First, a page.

Terrance Thomas said he accidentally walked out of a Kroger KR -1.40% with a case of bottled water he didn’t scan. “I was like, ‘I’m not going to turn around,’ ” the 30-year-old Houston resident said. “ ‘I’m just going to take it.’ ”
Now he intentionally mis-scans items, he said. “I’m not filling up a basket with T-bone steaks,” Mr. Thomas said. “I’m going to steal some kale or vegetables.” He enters the code for a less-expensive vegetable or smaller quantity, he said. He reasons that self-checkouts are annoying for shoppers and that “this is restorative justice” because of his own views about these companies’ practices.
Adding to the challenge, most U.S. retailers train staff to not confront shoplifters directly, but to instead engage potential thieves in a friendly way to hint they are being watched or to randomly check shoppers’ bags as a deterrent. “No amount of merchandise is worth putting our associates in harm’s way,” said a personal familiar with Walmart’s policies.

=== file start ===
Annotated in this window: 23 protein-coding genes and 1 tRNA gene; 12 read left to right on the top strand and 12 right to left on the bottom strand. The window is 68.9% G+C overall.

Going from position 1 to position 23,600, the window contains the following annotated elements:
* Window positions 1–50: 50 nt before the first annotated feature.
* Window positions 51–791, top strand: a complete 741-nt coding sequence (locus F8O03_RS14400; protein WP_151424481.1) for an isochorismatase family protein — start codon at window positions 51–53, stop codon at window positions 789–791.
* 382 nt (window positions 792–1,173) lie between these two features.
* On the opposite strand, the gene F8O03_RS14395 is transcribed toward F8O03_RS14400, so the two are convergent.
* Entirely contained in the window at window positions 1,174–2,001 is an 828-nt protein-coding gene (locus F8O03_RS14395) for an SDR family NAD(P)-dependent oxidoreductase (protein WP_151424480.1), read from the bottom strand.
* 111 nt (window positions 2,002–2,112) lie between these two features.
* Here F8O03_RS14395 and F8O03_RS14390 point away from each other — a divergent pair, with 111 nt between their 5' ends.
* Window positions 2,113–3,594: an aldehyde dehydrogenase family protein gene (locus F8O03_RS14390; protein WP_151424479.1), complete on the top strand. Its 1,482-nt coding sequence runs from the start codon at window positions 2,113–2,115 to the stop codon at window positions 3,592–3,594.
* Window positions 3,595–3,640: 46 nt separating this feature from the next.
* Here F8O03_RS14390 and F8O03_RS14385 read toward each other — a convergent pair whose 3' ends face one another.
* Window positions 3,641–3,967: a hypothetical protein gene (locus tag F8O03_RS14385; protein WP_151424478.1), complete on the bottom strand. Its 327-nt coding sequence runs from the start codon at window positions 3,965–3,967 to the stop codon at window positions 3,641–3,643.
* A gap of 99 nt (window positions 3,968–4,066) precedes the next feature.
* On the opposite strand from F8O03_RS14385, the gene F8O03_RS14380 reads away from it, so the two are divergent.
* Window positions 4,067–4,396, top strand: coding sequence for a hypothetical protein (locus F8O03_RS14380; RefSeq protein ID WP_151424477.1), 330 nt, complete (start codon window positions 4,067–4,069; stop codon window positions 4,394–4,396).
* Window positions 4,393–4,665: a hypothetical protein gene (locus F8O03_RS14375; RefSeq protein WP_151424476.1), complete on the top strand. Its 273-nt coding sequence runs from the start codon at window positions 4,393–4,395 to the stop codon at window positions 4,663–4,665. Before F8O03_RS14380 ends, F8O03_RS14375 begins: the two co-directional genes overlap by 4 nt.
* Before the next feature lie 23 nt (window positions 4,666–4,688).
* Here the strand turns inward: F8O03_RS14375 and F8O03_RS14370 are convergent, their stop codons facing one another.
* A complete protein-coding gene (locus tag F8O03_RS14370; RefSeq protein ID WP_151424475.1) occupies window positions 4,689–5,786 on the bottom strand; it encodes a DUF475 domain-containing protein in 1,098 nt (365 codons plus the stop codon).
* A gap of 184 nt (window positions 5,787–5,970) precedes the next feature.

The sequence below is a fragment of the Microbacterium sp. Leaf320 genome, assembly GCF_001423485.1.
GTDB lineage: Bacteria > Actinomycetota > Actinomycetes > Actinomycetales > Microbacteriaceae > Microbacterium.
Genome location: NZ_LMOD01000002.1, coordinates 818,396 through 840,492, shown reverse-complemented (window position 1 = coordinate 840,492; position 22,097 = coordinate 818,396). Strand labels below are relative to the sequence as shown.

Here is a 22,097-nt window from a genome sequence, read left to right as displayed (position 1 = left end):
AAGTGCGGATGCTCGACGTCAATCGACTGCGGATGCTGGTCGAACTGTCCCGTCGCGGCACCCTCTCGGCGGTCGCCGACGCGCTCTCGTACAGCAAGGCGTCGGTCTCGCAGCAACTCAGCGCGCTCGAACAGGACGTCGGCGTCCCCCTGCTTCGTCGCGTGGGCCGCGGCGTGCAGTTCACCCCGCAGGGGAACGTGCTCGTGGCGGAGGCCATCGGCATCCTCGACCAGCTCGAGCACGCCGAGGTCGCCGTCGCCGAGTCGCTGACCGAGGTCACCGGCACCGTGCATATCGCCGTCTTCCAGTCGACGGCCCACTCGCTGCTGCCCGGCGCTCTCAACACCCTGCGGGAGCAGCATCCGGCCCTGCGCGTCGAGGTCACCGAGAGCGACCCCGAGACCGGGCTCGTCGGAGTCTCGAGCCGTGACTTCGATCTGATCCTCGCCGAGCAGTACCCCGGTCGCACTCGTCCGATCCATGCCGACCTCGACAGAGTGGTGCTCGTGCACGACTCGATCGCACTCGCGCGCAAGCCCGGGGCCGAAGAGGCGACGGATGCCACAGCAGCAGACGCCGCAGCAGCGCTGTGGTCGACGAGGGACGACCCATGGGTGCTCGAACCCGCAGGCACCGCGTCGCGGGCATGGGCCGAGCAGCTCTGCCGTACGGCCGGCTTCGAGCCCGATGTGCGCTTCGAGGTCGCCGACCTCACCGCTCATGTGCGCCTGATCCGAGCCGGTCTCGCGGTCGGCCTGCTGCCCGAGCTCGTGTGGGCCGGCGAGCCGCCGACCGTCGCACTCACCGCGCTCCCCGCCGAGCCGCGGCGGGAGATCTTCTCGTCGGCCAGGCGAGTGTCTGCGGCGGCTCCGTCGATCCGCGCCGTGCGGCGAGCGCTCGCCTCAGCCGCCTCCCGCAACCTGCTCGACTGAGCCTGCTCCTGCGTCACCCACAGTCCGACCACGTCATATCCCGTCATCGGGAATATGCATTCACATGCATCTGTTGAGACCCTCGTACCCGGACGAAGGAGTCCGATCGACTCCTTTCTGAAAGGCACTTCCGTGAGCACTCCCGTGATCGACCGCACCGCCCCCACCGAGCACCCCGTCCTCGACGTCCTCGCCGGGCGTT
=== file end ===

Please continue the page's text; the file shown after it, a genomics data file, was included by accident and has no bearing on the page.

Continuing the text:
“Clients are looking for alternatives to weight-based security systems” and are turning to new technology, said David Wilkinson, senior vice president of NCR NCR -0.45% Retail, which is owned by NCR Corp. and makes the self-checkout devices in most Walmart stores. NCR recently started pitching clients its own version of video technology that is augmented by humans off-site watching 5-to 10-second clips of suspected mis-scans to help reduce false positives, Mr. Wilkinson said.
As Walmart backed away from weight-based theft detection on its self-checkout machines, it started using a data-gathering camera system made by Everseen Ltd., a technology company based in Cork, Ireland. Walmart said Everseen camera systems are in more than 2,000 stores.